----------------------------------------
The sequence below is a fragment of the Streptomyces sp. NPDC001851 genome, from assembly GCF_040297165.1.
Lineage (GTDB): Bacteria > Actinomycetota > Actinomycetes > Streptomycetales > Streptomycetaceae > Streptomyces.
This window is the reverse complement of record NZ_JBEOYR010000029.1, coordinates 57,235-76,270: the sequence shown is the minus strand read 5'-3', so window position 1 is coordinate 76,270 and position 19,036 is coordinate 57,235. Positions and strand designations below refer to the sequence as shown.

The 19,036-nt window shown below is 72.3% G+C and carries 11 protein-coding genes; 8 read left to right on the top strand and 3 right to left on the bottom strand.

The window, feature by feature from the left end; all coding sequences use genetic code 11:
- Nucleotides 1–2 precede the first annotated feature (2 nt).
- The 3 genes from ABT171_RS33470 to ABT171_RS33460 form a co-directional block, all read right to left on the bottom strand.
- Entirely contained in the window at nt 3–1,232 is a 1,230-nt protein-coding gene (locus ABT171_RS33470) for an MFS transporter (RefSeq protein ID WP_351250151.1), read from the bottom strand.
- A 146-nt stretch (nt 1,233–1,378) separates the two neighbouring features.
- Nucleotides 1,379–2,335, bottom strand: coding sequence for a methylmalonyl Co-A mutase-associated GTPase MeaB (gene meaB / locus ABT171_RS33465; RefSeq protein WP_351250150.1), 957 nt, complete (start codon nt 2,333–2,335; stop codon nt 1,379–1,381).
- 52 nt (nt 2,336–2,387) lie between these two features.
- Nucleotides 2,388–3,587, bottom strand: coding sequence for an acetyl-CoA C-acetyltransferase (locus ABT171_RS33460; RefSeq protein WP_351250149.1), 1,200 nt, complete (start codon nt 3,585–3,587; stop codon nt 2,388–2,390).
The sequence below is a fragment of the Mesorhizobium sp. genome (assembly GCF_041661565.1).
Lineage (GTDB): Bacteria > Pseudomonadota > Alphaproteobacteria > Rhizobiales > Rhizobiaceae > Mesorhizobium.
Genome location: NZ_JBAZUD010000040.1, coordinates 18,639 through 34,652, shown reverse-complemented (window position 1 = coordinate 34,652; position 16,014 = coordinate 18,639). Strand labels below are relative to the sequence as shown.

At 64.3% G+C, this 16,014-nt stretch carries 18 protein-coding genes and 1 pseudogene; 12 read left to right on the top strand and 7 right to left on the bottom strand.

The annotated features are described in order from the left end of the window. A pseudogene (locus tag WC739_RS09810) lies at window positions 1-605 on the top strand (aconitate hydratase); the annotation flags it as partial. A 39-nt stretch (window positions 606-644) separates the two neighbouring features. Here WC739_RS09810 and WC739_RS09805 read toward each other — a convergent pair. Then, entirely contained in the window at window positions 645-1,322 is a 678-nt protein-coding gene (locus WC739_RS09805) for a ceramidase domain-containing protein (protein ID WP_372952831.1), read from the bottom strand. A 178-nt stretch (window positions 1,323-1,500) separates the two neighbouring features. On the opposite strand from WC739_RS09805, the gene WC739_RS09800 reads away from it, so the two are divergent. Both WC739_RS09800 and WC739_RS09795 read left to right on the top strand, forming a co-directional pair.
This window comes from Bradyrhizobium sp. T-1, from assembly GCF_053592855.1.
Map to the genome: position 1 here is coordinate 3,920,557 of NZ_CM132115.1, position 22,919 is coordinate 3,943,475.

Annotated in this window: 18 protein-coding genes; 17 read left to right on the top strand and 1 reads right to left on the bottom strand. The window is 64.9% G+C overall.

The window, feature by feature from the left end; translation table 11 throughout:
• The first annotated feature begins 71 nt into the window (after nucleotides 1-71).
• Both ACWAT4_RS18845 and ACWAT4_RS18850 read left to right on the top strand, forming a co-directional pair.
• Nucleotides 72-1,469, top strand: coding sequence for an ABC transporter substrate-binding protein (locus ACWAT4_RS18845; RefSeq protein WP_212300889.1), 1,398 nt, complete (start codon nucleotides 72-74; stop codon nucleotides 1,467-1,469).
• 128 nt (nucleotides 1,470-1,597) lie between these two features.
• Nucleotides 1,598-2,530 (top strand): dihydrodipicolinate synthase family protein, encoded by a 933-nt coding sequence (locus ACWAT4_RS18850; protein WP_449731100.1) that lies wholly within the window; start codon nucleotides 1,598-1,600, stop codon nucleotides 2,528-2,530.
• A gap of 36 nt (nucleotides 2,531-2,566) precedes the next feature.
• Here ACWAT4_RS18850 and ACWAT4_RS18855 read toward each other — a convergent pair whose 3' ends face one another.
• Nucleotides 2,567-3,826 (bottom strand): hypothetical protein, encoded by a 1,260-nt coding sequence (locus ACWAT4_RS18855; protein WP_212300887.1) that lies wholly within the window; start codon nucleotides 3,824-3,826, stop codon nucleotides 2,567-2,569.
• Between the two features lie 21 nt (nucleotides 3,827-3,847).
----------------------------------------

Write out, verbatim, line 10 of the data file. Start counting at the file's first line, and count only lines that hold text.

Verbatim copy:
- Nucleotides 1,379–2,335, bottom strand: coding sequence for a methylmalonyl Co-A mutase-associated GTPase MeaB (gene meaB / locus ABT171_RS33465; RefSeq protein WP_351250150.1), 957 nt, complete (start codon nt 2,333–2,335; stop codon nt 1,379–1,381).